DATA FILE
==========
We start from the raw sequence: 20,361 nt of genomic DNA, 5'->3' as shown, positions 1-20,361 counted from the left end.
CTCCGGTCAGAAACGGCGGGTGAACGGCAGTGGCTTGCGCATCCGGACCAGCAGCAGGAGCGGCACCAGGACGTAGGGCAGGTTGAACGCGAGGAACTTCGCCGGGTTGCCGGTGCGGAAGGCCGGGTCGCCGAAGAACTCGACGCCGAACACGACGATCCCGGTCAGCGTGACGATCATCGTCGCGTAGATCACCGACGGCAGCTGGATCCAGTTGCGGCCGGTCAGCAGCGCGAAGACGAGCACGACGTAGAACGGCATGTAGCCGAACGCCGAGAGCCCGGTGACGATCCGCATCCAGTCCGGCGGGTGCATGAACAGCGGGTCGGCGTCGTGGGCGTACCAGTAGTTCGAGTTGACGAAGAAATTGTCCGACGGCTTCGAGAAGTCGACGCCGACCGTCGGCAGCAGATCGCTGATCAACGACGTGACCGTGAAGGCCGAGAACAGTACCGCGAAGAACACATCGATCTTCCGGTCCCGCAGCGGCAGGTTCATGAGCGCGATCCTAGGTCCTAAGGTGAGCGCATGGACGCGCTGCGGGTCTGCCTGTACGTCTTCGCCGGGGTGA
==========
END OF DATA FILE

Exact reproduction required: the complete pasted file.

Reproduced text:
We start from the raw sequence: 20,361 nt of genomic DNA, 5'->3' as shown, positions 1-20,361 counted from the left end.
CTCCGGTCAGAAACGGCGGGTGAACGGCAGTGGCTTGCGCATCCGGACCAGCAGCAGGAGCGGCACCAGGACGTAGGGCAGGTTGAACGCGAGGAACTTCGCCGGGTTGCCGGTGCGGAAGGCCGGGTCGCCGAAGAACTCGACGCCGAACACGACGATCCCGGTCAGCGTGACGATCATCGTCGCGTAGATCACCGACGGCAGCTGGATCCAGTTGCGGCCGGTCAGCAGCGCGAAGACGAGCACGACGTAGAACGGCATGTAGCCGAACGCCGAGAGCCCGGTGACGATCCGCATCCAGTCCGGCGGGTGCATGAACAGCGGGTCGGCGTCGTGGGCGTACCAGTAGTTCGAGTTGACGAAGAAATTGTCCGACGGCTTCGAGAAGTCGACGCCGACCGTCGGCAGCAGATCGCTGATCAACGACGTGACCGTGAAGGCCGAGAACAGTACCGCGAAGAACACATCGATCTTCCGGTCCCGCAGCGGCAGGTTCATGAGCGCGATCCTAGGTCCTAAGGTGAGCGCATGGACGCGCTGCGGGTCTGCCTGTACGTCTTCGCCGGGGTGA